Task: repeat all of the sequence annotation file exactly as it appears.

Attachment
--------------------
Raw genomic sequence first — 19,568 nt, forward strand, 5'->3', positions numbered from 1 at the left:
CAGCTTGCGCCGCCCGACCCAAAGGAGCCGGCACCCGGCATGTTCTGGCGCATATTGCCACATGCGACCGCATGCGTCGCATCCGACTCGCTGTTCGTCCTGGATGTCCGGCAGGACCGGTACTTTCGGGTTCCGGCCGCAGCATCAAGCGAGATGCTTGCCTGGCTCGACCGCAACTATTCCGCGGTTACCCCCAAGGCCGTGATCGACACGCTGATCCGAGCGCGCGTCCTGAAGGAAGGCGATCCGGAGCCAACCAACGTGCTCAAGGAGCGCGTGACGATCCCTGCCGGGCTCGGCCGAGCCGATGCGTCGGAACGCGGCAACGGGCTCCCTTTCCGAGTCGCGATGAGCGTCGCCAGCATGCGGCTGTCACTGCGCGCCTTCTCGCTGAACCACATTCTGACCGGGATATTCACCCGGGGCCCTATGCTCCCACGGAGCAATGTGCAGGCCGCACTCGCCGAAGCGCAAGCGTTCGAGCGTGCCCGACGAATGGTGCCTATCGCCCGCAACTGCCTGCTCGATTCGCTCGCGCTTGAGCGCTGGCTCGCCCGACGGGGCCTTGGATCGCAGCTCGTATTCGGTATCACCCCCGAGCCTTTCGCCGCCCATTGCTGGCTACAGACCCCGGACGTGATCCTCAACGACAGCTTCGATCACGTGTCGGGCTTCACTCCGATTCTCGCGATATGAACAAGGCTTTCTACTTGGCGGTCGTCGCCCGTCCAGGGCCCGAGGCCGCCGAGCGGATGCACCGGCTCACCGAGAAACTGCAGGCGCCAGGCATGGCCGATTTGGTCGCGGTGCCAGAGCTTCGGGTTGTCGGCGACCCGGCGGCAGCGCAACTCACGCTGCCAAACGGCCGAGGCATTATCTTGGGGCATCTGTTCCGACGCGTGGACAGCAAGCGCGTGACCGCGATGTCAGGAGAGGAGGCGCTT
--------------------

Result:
Raw genomic sequence first — 19,568 nt, forward strand, 5'->3', positions numbered from 1 at the left:
CAGCTTGCGCCGCCCGACCCAAAGGAGCCGGCACCCGGCATGTTCTGGCGCATATTGCCACATGCGACCGCATGCGTCGCATCCGACTCGCTGTTCGTCCTGGATGTCCGGCAGGACCGGTACTTTCGGGTTCCGGCCGCAGCATCAAGCGAGATGCTTGCCTGGCTCGACCGCAACTATTCCGCGGTTACCCCCAAGGCCGTGATCGACACGCTGATCCGAGCGCGCGTCCTGAAGGAAGGCGATCCGGAGCCAACCAACGTGCTCAAGGAGCGCGTGACGATCCCTGCCGGGCTCGGCCGAGCCGATGCGTCGGAACGCGGCAACGGGCTCCCTTTCCGAGTCGCGATGAGCGTCGCCAGCATGCGGCTGTCACTGCGCGCCTTCTCGCTGAACCACATTCTGACCGGGATATTCACCCGGGGCCCTATGCTCCCACGGAGCAATGTGCAGGCCGCACTCGCCGAAGCGCAAGCGTTCGAGCGTGCCCGACGAATGGTGCCTATCGCCCGCAACTGCCTGCTCGATTCGCTCGCGCTTGAGCGCTGGCTCGCCCGACGGGGCCTTGGATCGCAGCTCGTATTCGGTATCACCCCCGAGCCTTTCGCCGCCCATTGCTGGCTACAGACCCCGGACGTGATCCTCAACGACAGCTTCGATCACGTGTCGGGCTTCACTCCGATTCTCGCGATATGAACAAGGCTTTCTACTTGGCGGTCGTCGCCCGTCCAGGGCCCGAGGCCGCCGAGCGGATGCACCGGCTCACCGAGAAACTGCAGGCGCCAGGCATGGCCGATTTGGTCGCGGTGCCAGAGCTTCGGGTTGTCGGCGACCCGGCGGCAGCGCAACTCACGCTGCCAAACGGCCGAGGCATTATCTTGGGGCATCTGTTCCGACGCGTGGACAGCAAGCGCGTGACCGCGATGTCAGGAGAGGAGGCGCTT